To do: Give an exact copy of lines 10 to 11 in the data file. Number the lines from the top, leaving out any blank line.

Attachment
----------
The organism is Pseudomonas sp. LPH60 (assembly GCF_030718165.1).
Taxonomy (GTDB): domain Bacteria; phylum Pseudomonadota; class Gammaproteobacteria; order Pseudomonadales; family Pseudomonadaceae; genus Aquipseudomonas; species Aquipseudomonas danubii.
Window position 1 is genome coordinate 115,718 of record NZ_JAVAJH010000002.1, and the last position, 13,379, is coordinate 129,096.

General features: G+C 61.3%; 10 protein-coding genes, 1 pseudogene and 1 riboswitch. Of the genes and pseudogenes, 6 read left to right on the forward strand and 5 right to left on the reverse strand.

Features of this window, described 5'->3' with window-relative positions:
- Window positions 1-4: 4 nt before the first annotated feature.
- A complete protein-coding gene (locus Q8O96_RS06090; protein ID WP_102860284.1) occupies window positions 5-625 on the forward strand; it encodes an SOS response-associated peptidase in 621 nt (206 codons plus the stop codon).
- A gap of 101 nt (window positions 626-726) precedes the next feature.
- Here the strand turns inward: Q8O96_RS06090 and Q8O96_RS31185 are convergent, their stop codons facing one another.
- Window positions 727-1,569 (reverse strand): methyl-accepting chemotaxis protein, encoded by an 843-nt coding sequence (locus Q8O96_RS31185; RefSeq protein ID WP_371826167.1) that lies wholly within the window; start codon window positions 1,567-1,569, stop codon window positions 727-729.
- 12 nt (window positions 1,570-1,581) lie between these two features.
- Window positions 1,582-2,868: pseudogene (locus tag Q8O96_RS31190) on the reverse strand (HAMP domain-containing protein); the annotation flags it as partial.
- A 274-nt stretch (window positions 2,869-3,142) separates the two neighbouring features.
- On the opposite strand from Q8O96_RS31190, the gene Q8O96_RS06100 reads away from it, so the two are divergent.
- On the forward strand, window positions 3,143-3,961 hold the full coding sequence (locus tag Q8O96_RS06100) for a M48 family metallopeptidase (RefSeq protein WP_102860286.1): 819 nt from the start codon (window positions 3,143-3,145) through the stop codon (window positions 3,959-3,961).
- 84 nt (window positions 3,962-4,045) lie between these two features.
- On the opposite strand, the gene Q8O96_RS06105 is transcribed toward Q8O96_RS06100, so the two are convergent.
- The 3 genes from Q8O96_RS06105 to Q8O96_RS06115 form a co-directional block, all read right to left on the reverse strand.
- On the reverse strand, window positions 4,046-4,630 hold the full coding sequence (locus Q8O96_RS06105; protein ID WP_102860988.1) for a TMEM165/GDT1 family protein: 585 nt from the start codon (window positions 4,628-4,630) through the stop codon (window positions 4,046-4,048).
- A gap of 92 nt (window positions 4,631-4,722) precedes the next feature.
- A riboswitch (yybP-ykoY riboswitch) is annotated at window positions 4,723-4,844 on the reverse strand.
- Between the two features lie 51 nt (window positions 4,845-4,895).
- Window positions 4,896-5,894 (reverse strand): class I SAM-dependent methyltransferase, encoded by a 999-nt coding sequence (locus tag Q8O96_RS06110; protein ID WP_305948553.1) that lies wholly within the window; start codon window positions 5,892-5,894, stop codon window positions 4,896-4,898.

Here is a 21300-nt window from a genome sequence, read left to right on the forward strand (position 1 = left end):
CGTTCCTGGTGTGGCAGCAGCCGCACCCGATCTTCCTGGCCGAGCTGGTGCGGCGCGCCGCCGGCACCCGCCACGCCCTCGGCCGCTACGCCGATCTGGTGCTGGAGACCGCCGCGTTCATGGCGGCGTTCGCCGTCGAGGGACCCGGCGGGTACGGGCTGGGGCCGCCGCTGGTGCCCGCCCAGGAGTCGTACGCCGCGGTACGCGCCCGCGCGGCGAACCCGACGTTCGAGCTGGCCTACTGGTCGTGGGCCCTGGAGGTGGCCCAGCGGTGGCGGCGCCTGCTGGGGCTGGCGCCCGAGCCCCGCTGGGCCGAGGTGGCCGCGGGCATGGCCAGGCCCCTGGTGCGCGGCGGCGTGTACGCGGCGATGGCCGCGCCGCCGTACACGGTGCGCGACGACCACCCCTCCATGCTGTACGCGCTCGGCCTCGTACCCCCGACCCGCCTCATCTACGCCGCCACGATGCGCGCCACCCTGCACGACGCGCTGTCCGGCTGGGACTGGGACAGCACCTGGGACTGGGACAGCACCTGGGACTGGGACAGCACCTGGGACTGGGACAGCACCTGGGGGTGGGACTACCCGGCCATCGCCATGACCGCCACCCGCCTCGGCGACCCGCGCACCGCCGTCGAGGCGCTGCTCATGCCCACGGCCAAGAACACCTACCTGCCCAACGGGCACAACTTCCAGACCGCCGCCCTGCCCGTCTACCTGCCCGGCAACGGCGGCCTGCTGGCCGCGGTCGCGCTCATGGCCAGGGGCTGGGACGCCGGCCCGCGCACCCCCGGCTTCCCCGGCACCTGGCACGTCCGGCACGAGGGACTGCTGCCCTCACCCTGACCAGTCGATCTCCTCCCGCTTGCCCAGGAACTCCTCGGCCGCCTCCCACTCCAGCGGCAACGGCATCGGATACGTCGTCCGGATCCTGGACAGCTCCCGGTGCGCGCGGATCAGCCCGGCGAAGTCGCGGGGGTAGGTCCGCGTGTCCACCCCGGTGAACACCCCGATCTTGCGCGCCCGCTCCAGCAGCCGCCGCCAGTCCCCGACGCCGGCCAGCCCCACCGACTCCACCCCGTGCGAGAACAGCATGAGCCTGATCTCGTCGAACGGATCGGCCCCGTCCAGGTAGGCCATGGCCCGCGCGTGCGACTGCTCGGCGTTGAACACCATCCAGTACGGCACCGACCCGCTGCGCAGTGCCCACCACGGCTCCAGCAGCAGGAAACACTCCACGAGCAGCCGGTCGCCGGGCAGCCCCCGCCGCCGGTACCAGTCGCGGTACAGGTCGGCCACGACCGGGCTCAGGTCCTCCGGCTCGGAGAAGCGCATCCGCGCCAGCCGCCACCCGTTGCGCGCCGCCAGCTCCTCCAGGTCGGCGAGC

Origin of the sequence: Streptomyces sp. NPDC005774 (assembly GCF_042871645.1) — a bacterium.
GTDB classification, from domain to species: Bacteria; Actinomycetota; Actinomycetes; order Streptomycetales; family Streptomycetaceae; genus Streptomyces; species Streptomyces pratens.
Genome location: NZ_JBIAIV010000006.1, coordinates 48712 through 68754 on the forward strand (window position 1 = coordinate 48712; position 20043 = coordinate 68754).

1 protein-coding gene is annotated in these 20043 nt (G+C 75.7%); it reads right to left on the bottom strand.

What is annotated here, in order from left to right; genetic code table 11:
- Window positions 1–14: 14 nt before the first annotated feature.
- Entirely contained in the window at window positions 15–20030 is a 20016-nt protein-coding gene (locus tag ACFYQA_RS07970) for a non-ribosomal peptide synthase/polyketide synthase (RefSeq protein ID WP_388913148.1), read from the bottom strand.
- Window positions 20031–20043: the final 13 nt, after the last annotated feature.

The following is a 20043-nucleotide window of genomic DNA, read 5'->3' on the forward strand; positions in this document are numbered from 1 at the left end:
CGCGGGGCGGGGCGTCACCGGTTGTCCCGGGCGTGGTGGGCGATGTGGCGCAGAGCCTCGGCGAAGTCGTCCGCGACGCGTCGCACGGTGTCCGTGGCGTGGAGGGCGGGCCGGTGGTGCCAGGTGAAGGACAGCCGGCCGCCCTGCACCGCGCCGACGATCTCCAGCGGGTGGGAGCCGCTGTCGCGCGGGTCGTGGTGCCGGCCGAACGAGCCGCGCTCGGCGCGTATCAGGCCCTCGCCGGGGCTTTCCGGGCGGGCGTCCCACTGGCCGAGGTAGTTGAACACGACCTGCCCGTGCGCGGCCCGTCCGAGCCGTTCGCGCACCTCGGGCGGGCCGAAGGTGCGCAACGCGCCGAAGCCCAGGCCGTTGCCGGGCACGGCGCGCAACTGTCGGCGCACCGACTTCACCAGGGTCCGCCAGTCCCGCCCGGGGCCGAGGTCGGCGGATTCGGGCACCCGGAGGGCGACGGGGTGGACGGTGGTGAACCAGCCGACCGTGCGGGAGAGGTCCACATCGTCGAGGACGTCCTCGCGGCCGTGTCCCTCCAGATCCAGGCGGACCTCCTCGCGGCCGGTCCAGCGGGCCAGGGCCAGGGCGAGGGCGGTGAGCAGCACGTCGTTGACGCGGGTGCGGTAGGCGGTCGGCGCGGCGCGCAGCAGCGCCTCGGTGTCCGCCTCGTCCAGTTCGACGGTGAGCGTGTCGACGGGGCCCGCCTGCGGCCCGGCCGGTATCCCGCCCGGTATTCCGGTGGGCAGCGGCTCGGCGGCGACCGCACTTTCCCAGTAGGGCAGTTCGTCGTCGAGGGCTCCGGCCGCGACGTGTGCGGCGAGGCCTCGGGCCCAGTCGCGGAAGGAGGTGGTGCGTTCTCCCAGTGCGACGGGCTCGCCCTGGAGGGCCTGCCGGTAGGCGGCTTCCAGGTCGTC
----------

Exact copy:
- Window positions 727-1,569 (reverse strand): methyl-accepting chemotaxis protein, encoded by an 843-nt coding sequence (locus Q8O96_RS31185; RefSeq protein ID WP_371826167.1) that lies wholly within the window; start codon window positions 1,567-1,569, stop codon window positions 727-729.
- 12 nt (window positions 1,570-1,581) lie between these two features.